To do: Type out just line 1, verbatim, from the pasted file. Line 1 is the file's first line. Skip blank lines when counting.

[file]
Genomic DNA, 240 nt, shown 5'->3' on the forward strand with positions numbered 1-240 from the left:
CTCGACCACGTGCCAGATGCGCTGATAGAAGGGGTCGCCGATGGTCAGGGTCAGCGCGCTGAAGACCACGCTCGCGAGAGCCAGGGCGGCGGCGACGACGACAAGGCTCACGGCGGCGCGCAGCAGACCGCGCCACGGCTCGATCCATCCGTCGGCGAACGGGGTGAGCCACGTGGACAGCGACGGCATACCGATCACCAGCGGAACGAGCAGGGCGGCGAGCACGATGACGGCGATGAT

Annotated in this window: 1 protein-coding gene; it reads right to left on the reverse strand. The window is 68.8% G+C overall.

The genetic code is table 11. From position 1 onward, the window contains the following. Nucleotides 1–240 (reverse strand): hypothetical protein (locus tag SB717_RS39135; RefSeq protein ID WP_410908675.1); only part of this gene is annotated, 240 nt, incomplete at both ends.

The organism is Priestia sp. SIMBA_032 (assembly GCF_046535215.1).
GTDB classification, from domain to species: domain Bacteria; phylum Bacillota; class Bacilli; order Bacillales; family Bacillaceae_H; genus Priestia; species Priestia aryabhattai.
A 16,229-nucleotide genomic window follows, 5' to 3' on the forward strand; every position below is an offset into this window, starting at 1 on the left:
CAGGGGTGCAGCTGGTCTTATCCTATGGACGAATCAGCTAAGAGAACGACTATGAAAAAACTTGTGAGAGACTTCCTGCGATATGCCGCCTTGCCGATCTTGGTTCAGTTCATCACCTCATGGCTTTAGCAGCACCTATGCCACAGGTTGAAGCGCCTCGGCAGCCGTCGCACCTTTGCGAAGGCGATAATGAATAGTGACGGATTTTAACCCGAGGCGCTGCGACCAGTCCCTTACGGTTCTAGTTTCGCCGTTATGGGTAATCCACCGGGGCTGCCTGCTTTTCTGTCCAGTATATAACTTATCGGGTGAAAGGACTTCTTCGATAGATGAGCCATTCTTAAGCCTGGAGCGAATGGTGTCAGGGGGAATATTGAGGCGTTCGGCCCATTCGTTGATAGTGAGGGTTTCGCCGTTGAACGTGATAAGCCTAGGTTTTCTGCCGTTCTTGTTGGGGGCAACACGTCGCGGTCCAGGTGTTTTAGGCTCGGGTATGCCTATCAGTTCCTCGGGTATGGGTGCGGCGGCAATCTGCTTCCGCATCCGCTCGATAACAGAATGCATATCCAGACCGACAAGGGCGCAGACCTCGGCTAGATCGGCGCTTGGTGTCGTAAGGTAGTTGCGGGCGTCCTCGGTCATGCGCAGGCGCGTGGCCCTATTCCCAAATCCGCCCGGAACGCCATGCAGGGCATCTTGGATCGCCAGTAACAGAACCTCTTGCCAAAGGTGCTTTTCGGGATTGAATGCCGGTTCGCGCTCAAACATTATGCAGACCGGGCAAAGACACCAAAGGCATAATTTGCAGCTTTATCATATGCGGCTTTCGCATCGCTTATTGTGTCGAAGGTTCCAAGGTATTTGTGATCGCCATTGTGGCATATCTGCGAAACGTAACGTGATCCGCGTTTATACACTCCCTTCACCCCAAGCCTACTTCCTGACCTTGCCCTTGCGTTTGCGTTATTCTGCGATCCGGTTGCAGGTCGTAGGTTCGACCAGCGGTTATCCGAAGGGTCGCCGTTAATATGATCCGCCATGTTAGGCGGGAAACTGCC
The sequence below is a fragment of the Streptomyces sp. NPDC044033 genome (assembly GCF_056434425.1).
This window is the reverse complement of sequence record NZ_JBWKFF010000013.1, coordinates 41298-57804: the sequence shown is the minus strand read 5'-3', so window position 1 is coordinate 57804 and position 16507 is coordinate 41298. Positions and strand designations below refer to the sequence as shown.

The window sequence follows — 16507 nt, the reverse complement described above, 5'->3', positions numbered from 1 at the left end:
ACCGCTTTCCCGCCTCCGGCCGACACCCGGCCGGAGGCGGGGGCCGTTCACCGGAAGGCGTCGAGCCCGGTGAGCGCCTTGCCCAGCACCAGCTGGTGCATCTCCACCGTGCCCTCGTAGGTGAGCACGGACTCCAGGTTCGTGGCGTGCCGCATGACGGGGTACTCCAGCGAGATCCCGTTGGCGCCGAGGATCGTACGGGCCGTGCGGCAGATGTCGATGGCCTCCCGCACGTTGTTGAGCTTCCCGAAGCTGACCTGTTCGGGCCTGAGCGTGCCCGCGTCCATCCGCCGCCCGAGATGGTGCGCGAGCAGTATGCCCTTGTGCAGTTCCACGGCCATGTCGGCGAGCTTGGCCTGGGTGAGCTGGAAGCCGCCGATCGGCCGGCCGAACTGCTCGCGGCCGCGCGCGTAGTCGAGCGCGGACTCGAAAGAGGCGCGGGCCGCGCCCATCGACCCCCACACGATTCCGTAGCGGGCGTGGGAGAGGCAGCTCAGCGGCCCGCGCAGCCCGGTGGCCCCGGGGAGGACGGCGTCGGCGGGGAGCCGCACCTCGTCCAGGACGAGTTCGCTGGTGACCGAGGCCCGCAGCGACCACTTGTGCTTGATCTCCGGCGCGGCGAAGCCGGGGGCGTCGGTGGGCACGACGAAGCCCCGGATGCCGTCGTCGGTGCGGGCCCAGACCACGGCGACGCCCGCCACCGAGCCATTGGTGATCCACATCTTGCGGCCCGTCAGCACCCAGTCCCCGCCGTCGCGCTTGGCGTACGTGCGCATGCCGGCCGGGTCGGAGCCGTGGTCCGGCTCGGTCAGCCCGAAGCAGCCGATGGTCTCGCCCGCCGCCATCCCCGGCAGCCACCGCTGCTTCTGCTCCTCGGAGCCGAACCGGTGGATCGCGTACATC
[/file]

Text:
Genomic DNA, 240 nt, shown 5'->3' on the forward strand with positions numbered 1-240 from the left: